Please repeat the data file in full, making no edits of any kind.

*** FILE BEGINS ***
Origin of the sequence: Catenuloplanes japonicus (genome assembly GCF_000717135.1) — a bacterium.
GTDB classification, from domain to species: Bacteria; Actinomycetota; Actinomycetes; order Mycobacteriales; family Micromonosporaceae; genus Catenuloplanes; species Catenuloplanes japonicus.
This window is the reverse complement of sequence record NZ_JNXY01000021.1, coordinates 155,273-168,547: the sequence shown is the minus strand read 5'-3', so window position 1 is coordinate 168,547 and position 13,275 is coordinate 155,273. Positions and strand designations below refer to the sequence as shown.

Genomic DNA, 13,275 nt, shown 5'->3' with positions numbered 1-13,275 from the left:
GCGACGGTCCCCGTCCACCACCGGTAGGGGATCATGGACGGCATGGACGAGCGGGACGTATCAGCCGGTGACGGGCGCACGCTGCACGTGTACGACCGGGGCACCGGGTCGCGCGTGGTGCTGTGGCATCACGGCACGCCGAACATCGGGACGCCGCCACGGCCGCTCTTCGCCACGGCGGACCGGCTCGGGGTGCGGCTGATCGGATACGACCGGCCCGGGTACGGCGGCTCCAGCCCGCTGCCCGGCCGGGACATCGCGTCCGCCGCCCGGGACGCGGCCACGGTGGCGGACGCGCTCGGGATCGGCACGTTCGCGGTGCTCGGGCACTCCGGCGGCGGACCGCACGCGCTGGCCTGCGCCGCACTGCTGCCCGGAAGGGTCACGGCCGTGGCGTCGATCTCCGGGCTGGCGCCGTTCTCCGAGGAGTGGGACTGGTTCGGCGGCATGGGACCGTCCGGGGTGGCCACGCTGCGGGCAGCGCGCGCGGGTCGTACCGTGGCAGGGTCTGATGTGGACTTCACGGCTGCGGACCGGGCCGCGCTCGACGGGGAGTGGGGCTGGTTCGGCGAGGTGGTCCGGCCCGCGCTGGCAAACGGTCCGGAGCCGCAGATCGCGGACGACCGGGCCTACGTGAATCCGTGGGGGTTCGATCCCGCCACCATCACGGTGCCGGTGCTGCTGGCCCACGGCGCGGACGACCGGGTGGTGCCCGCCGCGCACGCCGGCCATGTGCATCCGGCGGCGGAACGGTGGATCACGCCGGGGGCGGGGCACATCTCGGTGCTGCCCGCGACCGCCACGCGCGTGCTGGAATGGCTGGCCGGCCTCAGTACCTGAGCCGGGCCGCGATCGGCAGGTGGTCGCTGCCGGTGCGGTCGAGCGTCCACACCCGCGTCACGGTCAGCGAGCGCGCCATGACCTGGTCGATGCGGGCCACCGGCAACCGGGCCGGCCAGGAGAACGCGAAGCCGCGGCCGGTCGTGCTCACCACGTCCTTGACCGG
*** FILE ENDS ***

Origin of the sequence: Catenuloplanes japonicus (genome assembly GCF_000717135.1) — a bacterium.
GTDB classification, from domain to species: Bacteria; Actinomycetota; Actinomycetes; order Mycobacteriales; family Micromonosporaceae; genus Catenuloplanes; species Catenuloplanes japonicus.
This window is the reverse complement of sequence record NZ_JNXY01000021.1, coordinates 155,273-168,547: the sequence shown is the minus strand read 5'-3', so window position 1 is coordinate 168,547 and position 13,275 is coordinate 155,273. Positions and strand designations below refer to the sequence as shown.

Genomic DNA, 13,275 nt, shown 5'->3' with positions numbered 1-13,275 from the left:
GCGACGGTCCCCGTCCACCACCGGTAGGGGATCATGGACGGCATGGACGAGCGGGACGTATCAGCCGGTGACGGGCGCACGCTGCACGTGTACGACCGGGGCACCGGGTCGCGCGTGGTGCTGTGGCATCACGGCACGCCGAACATCGGGACGCCGCCACGGCCGCTCTTCGCCACGGCGGACCGGCTCGGGGTGCGGCTGATCGGATACGACCGGCCCGGGTACGGCGGCTCCAGCCCGCTGCCCGGCCGGGACATCGCGTCCGCCGCCCGGGACGCGGCCACGGTGGCGGACGCGCTCGGGATCGGCACGTTCGCGGTGCTCGGGCACTCCGGCGGCGGACCGCACGCGCTGGCCTGCGCCGCACTGCTGCCCGGAAGGGTCACGGCCGTGGCGTCGATCTCCGGGCTGGCGCCGTTCTCCGAGGAGTGGGACTGGTTCGGCGGCATGGGACCGTCCGGGGTGGCCACGCTGCGGGCAGCGCGCGCGGGTCGTACCGTGGCAGGGTCTGATGTGGACTTCACGGCTGCGGACCGGGCCGCGCTCGACGGGGAGTGGGGCTGGTTCGGCGAGGTGGTCCGGCCCGCGCTGGCAAACGGTCCGGAGCCGCAGATCGCGGACGACCGGGCCTACGTGAATCCGTGGGGGTTCGATCCCGCCACCATCACGGTGCCGGTGCTGCTGGCCCACGGCGCGGACGACCGGGTGGTGCCCGCCGCGCACGCCGGCCATGTGCATCCGGCGGCGGAACGGTGGATCACGCCGGGGGCGGGGCACATCTCGGTGCTGCCCGCGACCGCCACGCGCGTGCTGGAATGGCTGGCCGGCCTCAGTACCTGAGCCGGGCCGCGATCGGCAGGTGGTCGCTGCCGGTGCGGTCGAGCGTCCACACCCGCGTCACGGTCAGCGAGCGCGCCATGACCTGGTCGATGCGGGCCACCGGCAACCGGGCCGGCCAGGAGAACGCGAAGCCGCGGCCGGTCGTGCTCACCACGTCCTTGACCGG